i. e. the giver of all, or endowed with every thing, is the name of the first woman on earth and she plays an important role in numerous versions of the Greek creation myths. Her name means 'all gifts' and reflects her story.
When Prometheus stole fire from the forge of Hephaestus to warm mankind, Zeus was angry and ordered Hephaestus to make a woman out of earth who, with her charm and beauty would bring misery to all humans. (Theogony of Hesiod 571)
Aphrodite gave this woman beauty, Hermes gave her cunning and boldness and the gods called her Pandora, as each of the Olympians had given her some power by which she was to work the ruin of man. Hermes took her to Epimetheus, Prometheus' brother, who instantly forgot his brother's advice to reject gifts from Zeus. Thus began man's misery.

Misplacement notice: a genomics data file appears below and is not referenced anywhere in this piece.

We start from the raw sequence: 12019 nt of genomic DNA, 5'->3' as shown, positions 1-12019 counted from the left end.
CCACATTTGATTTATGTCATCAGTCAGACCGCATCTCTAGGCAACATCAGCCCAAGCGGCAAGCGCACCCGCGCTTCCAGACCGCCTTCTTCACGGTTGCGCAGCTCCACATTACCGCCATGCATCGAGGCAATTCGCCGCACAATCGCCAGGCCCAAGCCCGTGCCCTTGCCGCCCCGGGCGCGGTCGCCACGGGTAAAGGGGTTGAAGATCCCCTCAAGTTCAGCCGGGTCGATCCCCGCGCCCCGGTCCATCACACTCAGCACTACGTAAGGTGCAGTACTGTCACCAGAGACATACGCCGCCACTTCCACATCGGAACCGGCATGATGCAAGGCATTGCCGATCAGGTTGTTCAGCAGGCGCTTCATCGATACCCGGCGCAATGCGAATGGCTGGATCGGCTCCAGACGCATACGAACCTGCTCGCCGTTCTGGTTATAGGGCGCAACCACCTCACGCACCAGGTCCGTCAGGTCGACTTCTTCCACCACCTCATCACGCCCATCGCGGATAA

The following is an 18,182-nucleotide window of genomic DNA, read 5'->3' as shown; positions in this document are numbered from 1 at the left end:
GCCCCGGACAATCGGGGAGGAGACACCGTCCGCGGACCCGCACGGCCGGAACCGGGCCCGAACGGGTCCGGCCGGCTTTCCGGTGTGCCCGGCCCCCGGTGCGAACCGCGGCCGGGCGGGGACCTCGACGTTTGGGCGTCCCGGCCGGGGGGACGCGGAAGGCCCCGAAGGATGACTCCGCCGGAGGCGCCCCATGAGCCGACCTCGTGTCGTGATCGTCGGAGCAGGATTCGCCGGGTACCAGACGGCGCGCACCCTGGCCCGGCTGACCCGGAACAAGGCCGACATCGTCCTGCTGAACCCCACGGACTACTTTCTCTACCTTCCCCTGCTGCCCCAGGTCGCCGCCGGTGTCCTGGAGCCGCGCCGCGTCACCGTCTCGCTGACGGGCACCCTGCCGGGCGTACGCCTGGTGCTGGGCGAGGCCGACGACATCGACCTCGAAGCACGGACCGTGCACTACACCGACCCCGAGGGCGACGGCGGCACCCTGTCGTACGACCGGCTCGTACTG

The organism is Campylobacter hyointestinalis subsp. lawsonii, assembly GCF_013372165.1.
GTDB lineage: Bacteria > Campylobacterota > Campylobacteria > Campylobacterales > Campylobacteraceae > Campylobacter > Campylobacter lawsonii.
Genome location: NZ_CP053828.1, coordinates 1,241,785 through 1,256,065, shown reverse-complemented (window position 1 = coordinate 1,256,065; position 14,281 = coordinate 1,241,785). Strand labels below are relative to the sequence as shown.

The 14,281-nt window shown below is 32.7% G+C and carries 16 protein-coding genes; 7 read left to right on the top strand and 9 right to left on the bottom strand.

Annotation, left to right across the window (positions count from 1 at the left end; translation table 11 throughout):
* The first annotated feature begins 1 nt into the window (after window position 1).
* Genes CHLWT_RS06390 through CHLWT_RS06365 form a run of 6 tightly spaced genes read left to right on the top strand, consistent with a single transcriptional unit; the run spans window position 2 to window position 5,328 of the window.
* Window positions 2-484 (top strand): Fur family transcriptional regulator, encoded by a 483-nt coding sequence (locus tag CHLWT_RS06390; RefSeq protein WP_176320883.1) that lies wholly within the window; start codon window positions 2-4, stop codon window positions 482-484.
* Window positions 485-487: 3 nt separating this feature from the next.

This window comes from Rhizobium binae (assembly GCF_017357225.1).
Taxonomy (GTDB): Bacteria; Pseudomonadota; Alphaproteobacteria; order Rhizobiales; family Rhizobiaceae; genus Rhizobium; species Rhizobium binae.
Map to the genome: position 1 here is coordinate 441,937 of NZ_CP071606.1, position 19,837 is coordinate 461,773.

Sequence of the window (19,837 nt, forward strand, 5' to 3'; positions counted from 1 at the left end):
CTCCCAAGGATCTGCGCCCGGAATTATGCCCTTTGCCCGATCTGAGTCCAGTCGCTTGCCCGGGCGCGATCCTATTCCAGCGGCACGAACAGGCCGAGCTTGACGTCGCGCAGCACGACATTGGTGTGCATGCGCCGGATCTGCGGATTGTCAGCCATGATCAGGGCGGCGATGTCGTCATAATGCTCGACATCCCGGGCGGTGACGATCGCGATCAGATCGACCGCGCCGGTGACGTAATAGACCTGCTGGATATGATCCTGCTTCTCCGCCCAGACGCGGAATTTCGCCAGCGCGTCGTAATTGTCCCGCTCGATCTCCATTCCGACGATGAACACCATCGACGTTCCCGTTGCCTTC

Later writers speak of a vessel of Pandora, containing all the blessings of the gods, which would have been preserved for the human race, had not Pandora opened the vessel, so that the winged blessings escaped irrecoverably.
The birth of Pandora was represented on the pedestal of the statue of Athena, in the Parthenon at Athens. In the Orphic poems Pandora occurs as an infernal awful divinity, and is associated with Hecate and the Erinnyes. Pandora also occurs as a surname of Gaea (Earth), as the giver of all.
The story Pandora's 'box' gives a further explanation of human
misery: curious at what might be inside a large earthenware pot,
Pandora lifted the lid. Alas, it was Epimetheus' pot, containing
all the evils in the world and just one good, namely Hope. When
the lid was removed, all the evils escaped, leaving just hope at